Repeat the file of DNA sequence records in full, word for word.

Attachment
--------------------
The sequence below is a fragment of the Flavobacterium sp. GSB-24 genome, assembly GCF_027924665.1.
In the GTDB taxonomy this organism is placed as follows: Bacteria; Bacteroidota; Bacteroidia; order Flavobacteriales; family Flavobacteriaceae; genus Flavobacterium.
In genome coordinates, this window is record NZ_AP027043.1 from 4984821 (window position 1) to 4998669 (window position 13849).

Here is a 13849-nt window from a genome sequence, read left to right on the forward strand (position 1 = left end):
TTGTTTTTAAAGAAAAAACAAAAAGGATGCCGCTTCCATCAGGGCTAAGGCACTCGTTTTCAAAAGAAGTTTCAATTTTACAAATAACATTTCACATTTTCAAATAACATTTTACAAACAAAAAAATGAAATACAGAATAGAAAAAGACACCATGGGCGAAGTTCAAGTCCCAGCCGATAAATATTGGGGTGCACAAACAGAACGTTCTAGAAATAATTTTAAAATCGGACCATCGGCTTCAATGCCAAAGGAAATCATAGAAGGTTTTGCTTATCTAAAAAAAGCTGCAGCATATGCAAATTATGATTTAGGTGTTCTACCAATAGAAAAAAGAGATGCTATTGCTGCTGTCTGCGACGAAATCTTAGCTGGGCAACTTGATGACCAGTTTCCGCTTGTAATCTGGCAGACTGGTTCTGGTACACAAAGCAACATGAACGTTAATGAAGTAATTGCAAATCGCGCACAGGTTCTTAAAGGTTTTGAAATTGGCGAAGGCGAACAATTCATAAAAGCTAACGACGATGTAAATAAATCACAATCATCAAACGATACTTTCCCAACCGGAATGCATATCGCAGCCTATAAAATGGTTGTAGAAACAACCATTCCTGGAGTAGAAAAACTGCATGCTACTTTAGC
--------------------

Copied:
The sequence below is a fragment of the Flavobacterium sp. GSB-24 genome, assembly GCF_027924665.1.
In the GTDB taxonomy this organism is placed as follows: Bacteria; Bacteroidota; Bacteroidia; order Flavobacteriales; family Flavobacteriaceae; genus Flavobacterium.
In genome coordinates, this window is record NZ_AP027043.1 from 4984821 (window position 1) to 4998669 (window position 13849).

Here is a 13849-nt window from a genome sequence, read left to right on the forward strand (position 1 = left end):
TTGTTTTTAAAGAAAAAACAAAAAGGATGCCGCTTCCATCAGGGCTAAGGCACTCGTTTTCAAAAGAAGTTTCAATTTTACAAATAACATTTCACATTTTCAAATAACATTTTACAAACAAAAAAATGAAATACAGAATAGAAAAAGACACCATGGGCGAAGTTCAAGTCCCAGCCGATAAATATTGGGGTGCACAAACAGAACGTTCTAGAAATAATTTTAAAATCGGACCATCGGCTTCAATGCCAAAGGAAATCATAGAAGGTTTTGCTTATCTAAAAAAAGCTGCAGCATATGCAAATTATGATTTAGGTGTTCTACCAATAGAAAAAAGAGATGCTATTGCTGCTGTCTGCGACGAAATCTTAGCTGGGCAACTTGATGACCAGTTTCCGCTTGTAATCTGGCAGACTGGTTCTGGTACACAAAGCAACATGAACGTTAATGAAGTAATTGCAAATCGCGCACAGGTTCTTAAAGGTTTTGAAATTGGCGAAGGCGAACAATTCATAAAAGCTAACGACGATGTAAATAAATCACAATCATCAAACGATACTTTCCCAACCGGAATGCATATCGCAGCCTATAAAATGGTTGTAGAAACAACCATTCCTGGAGTAGAAAAACTGCATGCTACTTTAGC